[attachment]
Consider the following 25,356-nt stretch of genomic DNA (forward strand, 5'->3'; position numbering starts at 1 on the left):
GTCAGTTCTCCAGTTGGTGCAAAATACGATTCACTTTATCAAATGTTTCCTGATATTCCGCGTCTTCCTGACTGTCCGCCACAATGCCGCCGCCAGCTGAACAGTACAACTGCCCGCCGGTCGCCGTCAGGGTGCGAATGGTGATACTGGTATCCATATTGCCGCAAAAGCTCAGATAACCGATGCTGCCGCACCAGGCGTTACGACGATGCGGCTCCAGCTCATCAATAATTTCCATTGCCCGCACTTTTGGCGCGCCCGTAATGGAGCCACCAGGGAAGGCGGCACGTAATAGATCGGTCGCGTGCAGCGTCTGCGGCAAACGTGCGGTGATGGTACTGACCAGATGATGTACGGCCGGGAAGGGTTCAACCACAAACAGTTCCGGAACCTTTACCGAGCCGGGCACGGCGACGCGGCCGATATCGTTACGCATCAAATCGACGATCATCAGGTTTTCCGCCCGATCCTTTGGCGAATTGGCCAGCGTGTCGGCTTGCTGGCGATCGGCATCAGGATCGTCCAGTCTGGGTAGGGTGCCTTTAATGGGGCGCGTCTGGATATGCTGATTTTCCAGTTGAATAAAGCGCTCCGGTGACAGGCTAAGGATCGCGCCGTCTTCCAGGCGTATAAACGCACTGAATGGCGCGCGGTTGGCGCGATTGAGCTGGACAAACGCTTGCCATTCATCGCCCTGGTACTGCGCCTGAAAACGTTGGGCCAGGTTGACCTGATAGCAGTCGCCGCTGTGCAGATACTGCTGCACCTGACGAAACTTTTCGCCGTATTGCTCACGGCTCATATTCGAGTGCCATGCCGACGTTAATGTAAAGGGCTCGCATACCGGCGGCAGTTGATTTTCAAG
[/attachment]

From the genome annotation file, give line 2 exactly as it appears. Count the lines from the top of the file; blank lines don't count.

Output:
GTCAGTTCTCCAGTTGGTGCAAAATACGATTCACTTTATCAAATGTTTCCTGATATTCCGCGTCTTCCTGACTGTCCGCCACAATGCCGCCGCCAGCTGAACAGTACAACTGCCCGCCGGTCGCCGTCAGGGTGCGAATGGTGATACTGGTATCCATATTGCCGCAAAAGCTCAGATAACCGATGCTGCCGCACCAGGCGTTACGACGATGCGGCTCCAGCTCATCAATAATTTCCATTGCCCGCACTTTTGGCGCGCCCGTAATGGAGCCACCAGGGAAGGCGGCACGTAATAGATCGGTCGCGTGCAGCGTCTGCGGCAAACGTGCGGTGATGGTACTGACCAGATGATGTACGGCCGGGAAGGGTTCAACCACAAACAGTTCCGGAACCTTTACCGAGCCGGGCACGGCGACGCGGCCGATATCGTTACGCATCAAATCGACGATCATCAGGTTTTCCGCCCGATCCTTTGGCGAATTGGCCAGCGTGTCGGCTTGCTGGCGATCGGCATCAGGATCGTCCAGTCTGGGTAGGGTGCCTTTAATGGGGCGCGTCTGGATATGCTGATTTTCCAGTTGAATAAAGCGCTCCGGTGACAGGCTAAGGATCGCGCCGTCTTCCAGGCGTATAAACGCACTGAATGGCGCGCGGTTGGCGCGATTGAGCTGGACAAACGCTTGCCATTCATCGCCCTGGTACTGCGCCTGAAAACGTTGGGCCAGGTTGACCTGATAGCAGTCGCCGCTGTGCAGATACTGCTGCACCTGACGAAACTTTTCGCCGTATTGCTCACGGCTCATATTCGAGTGCCATGCCGACGTTAATGTAAAGGGCTCGCATACCGGCGGCAGTTGATTTTCAAG